Can Gut Bacteria Affect Alzheimer’s Disease?

New research finds the microbes in your gut may play a major role in escalating the chronic brain disease.

A raft of recent studies has shown that the microbiome is a factor in the development of obesity, type 2 diabetesasthma and cardiovascular disease. Now, we can add Alzheimer’s disease to the list.

new study, published in Scientific Reports, has shown that certain gut microbiota may speed up the development of the chronic brain disease.

Researchers studied both healthy and diseased mice and found that those with Alzheimer’s had a different composition of gut bacterium. Healthy mice also had a lower level of beta-amyloid plaque in their brains than the mice with Alzheimer’s. (Beta-amyloid plaques are the lumps of protein fragments that form at nerve fibers, creating tangles leading to neuroinflammation.)

To further test the connection between intestinal flora and Alzheimer’s disease, researchers placed microbes from mice suffering from Alzheimer’s into germ-free mice. The result? The germ-free mice given the gut microbes from the mice with Alzheimer’s developed more beta-amyloid brain plaques than those who received bacteria from healthy mice.

“The results mean that we can now begin researching ways to prevent the disease and delay the onset,” researcher Frida Fåk Hållenius, PhD, of Sweden’s Lund University Food for Health Science Centre, says in a press release. “We consider this to be a major breakthrough as we used to only be able to give symptom-relieving antiretroviral drugs.”


The findings open the door to testing new preventive and therapeutic strategies — such as dietary modification — on bacteria’s role in Alzheimer’s disease development.

In November 2016, for example, Iranian researchers found that probiotics helped improve memory in people suffering from severe Alzheimer’s disease. Although the sample size was small (60 participants) and the study lasted only 12 weeks, the results indicate that eating microbiome-boosting foods may improve memory in those who are cognitively impaired.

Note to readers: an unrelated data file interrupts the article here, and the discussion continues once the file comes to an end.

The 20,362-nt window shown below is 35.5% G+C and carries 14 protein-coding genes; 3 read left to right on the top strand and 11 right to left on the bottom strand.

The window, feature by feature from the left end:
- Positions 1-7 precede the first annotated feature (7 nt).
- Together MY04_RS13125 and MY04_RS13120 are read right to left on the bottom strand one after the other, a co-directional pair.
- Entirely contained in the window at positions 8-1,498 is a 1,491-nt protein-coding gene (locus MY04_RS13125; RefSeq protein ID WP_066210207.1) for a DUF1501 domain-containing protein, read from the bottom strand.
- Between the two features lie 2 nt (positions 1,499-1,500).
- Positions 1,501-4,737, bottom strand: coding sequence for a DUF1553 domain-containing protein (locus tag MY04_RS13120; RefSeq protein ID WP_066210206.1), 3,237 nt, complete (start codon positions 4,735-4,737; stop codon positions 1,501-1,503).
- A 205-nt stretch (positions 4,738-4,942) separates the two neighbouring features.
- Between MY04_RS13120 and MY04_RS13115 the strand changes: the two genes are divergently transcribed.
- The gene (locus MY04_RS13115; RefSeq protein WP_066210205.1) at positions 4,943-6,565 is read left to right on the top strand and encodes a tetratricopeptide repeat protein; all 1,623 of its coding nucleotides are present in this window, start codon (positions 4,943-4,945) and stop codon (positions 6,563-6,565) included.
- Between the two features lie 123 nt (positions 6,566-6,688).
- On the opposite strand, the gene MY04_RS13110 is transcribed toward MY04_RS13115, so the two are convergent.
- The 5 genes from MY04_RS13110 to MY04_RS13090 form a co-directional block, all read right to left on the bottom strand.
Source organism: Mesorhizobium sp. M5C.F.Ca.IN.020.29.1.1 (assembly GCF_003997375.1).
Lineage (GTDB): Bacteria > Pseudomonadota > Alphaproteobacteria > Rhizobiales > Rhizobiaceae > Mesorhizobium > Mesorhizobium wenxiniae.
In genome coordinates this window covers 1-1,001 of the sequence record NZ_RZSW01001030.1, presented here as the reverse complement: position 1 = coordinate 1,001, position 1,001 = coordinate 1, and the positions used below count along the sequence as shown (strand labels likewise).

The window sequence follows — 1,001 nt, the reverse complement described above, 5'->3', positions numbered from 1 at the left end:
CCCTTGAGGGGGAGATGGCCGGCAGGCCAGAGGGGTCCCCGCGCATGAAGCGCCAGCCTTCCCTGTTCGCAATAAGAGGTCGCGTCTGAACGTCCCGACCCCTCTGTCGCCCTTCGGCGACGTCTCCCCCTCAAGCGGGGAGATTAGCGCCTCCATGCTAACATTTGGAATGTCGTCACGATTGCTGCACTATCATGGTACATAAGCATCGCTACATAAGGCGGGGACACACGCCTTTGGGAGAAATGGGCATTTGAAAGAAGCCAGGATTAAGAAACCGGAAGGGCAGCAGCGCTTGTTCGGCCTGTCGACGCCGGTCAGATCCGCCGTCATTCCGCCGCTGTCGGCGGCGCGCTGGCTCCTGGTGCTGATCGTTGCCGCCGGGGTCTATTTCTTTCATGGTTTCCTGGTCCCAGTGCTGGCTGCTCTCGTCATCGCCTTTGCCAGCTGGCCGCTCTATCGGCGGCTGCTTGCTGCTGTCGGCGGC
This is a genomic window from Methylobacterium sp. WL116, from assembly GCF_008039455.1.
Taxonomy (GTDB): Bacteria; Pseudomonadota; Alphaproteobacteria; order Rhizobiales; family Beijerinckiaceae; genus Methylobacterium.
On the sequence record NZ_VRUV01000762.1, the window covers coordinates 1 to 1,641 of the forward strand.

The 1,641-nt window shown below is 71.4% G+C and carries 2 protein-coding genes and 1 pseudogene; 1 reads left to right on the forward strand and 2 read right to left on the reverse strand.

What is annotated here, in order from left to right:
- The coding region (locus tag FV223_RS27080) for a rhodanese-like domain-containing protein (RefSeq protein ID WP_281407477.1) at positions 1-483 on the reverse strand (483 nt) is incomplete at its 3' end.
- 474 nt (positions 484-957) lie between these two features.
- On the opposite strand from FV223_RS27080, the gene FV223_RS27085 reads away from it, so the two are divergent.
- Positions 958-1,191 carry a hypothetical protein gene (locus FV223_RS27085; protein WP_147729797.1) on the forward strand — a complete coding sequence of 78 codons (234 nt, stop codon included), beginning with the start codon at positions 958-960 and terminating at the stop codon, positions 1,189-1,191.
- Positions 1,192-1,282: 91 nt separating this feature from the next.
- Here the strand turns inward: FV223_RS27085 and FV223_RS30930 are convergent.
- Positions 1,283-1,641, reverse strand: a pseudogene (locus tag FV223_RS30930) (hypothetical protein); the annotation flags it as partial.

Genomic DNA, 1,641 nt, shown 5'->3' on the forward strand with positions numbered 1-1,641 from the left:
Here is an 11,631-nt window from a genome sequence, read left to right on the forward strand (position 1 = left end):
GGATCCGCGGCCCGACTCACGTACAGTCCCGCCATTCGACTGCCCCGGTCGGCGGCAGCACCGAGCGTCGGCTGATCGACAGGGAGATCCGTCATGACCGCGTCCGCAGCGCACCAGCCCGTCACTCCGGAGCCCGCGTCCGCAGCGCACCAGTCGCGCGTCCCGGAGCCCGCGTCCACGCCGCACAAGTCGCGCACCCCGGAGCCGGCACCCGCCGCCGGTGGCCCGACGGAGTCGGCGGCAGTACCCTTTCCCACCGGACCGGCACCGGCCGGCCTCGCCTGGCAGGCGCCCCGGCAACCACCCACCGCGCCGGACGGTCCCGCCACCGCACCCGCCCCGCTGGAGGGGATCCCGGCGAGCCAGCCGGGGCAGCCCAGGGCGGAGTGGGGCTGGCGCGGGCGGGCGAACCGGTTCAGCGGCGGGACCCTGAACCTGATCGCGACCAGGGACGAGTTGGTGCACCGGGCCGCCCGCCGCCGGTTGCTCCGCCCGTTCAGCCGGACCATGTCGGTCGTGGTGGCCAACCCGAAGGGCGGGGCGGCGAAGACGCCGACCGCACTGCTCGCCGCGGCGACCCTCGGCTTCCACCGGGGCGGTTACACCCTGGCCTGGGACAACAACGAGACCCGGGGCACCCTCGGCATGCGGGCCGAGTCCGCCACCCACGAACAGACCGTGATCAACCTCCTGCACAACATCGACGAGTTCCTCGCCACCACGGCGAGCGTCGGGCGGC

“If you take care of your microbiome, it’ll take care of you — and that’s all the way up to your brain,” says leading Alzheimer’s researcher Rudolph Tanzi, PhD.

To reduce your Alzheimer’s risk, Tanzi advises avoiding eating processed and other inflammation-promoting foods, which negatively affect gut microbial communities, and focusing on real food.

Written by Heidi Wachter. This post originally appeared on Experience Life.

Photo Credit: jesse orrico/Unsplash


Sarah Hill
Sarah Hill7 months ago


heather g
heather g9 months ago

Apart from probiotic yoghurt, I take daily probiotics now

Margie F
Margie FOURIE9 months ago

Drink kombucha

william Miller
william Miller9 months ago


Julie W
Julie W9 months ago

We have only just begun to realise the importance of the microbiome. To the skeptics, a connection between the gut and brain has definitely been shown to exist. From my own experience, taking a probiotic each day helped my overall health and lifted mild depression. I now make my own water kefir and sauerkraut - the kefir is a very pleasant drink, especially if you add fruit juice to the second ferment.

Shirley S
Shirley S9 months ago

Our gut is like a second brain.

John B
John B9 months ago

Thanks for sharing Heidi's info and relevant links.

Brie B
Brie B9 months ago

Wow! I just forwarded it to my aunt, because my uncle is suffering from Alzheimer's

Anne M
Anne M9 months ago

Skeptic here,,- Alzheimer's is something that happens deep in the brain,, not in your gut...

Sharon H
Sharon H9 months ago

I take a probiotic capsule everyday.